Live-streamed service to farewell ‘Mr Canberra’, Jim Service

Dr Michael Easson 12 October 2021
Ita Buttrose and Jim Service

Ita Buttrose and Jim Service at the Canberra launch of an appeal for funds for the ANU. Photo: ACT Heritage Library Administration Collection.

For 57 years, James (“Jim”) Glen Service – banker, property expert and company director – was identified with most things commercial and cultural that happened in the national capital.

Those who knew “Mr Canberra” found him a tough-minded businessman, conscientious about “giving back”, with a wonderful sense of the absurd.

Born on 9 February 1933, son of William Arthur and Lesley Mary Service, young Jimmy spent his first four years in Fiji where his father worked for Colonial Sugar Refineries as a buyer of jute.

Though educated at Newington College (1945-49), excelling in his studies, winning a string of academic prizes, Jim was as he said: “… a wild teenager, and I loved the physical life.”

He worked for two years as a jackaroo at Monwonga Station, a sheep property west of Forbes in NSW, before returning to Sydney, at first at Prouds jewellery. He studied accountancy at night.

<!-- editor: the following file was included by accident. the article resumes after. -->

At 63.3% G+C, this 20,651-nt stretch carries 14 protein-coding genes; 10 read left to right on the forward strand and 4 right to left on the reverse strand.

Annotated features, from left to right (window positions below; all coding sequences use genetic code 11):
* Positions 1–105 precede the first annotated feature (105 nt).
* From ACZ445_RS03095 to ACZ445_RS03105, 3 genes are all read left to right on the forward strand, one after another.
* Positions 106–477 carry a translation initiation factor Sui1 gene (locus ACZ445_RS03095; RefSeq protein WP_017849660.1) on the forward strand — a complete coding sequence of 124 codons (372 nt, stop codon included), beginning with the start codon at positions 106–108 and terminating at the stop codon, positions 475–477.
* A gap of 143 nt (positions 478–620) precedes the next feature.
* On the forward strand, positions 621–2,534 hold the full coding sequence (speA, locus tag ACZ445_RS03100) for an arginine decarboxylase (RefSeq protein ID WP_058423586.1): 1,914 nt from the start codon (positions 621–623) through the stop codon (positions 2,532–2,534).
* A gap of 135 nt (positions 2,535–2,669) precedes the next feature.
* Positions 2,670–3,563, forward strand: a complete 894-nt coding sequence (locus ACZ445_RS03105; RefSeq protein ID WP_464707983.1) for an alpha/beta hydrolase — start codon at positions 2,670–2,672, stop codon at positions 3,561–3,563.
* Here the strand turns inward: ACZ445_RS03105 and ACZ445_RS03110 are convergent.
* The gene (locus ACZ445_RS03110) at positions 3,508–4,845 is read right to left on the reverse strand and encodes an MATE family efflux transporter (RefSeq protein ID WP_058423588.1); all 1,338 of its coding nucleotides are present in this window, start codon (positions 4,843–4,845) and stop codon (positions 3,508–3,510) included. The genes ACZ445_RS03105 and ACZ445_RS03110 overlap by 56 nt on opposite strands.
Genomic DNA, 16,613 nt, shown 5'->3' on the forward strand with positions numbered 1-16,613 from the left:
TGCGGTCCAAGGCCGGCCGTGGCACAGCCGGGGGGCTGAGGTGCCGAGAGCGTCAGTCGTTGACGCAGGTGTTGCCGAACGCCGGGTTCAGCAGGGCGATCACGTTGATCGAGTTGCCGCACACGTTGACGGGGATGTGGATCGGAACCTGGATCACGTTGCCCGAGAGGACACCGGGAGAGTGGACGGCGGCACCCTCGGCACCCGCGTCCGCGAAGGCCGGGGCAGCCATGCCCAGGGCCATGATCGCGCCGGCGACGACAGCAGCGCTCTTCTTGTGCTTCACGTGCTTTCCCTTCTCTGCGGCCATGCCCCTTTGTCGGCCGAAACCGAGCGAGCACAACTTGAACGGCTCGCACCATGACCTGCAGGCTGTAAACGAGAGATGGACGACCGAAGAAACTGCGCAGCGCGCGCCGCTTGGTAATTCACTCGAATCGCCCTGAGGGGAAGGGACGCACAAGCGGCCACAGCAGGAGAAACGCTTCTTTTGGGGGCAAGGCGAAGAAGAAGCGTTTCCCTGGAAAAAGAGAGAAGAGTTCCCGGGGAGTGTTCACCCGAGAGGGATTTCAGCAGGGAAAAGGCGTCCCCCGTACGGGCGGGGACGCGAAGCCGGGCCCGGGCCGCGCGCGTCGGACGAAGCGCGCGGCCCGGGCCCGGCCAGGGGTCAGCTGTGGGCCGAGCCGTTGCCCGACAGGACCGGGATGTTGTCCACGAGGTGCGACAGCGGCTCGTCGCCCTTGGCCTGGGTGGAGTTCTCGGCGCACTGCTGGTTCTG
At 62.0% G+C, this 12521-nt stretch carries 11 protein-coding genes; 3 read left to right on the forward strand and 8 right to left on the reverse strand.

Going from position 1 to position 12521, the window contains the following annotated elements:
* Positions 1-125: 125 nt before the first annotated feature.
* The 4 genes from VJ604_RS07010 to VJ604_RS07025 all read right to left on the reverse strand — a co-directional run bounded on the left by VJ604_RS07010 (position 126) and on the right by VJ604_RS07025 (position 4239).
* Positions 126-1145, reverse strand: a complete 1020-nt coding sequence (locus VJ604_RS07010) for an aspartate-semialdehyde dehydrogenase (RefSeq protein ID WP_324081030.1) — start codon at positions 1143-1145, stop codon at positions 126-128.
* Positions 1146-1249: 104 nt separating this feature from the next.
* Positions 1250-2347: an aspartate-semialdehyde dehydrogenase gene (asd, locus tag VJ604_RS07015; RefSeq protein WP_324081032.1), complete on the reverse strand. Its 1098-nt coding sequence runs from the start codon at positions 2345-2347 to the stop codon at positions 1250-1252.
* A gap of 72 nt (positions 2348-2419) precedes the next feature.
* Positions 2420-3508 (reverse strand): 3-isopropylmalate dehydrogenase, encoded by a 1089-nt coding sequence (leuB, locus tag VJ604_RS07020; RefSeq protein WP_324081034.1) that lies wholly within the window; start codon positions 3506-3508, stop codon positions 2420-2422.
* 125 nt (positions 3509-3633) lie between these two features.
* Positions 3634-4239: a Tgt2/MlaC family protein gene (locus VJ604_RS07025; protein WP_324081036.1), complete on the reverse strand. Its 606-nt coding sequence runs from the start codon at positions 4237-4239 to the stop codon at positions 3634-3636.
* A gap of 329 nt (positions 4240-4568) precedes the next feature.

On 10 September 1955, he married Dorothy Kenny and they raised three sons and a daughter, all of whom worked at different times in the family property business.

His business career followed a steady trajectory: In 1959 he became head accountant at CAGA finance company; in 1963, an executive director of the listed Canberra-based accommodation and restaurant group, Moteliers Ltd.


READ ALSO: Farewell Jim Service, committed Canberran and community servant


In 1964, Jim and Dorothy moved their young family to Canberra. He rose to Motelier’s chief executive, but later quit when the company was acquired by the ill-fated Mainline building group.

Jim’s impact on Canberra was the result of his relentless determination in building, funding, and imagining a modern, lively metropolis; he learnt from others, and aspired to assist fledgling organisations in the cultural and administrative life of his adopted city.

In 1969 he formed a property consultancy and construction company with builder Len Goodwin and pharmacy owner Arthur Kenyon. They developed shopping centres in Canberra, starting with Kippax Fair and Jamieson Centre, then branched out to property project management advisory across Australia and as far as Fiji and Papua New Guinea.

Jim formed his own business, JG Service Pty Ltd, itself becoming a global property advisory and project management business.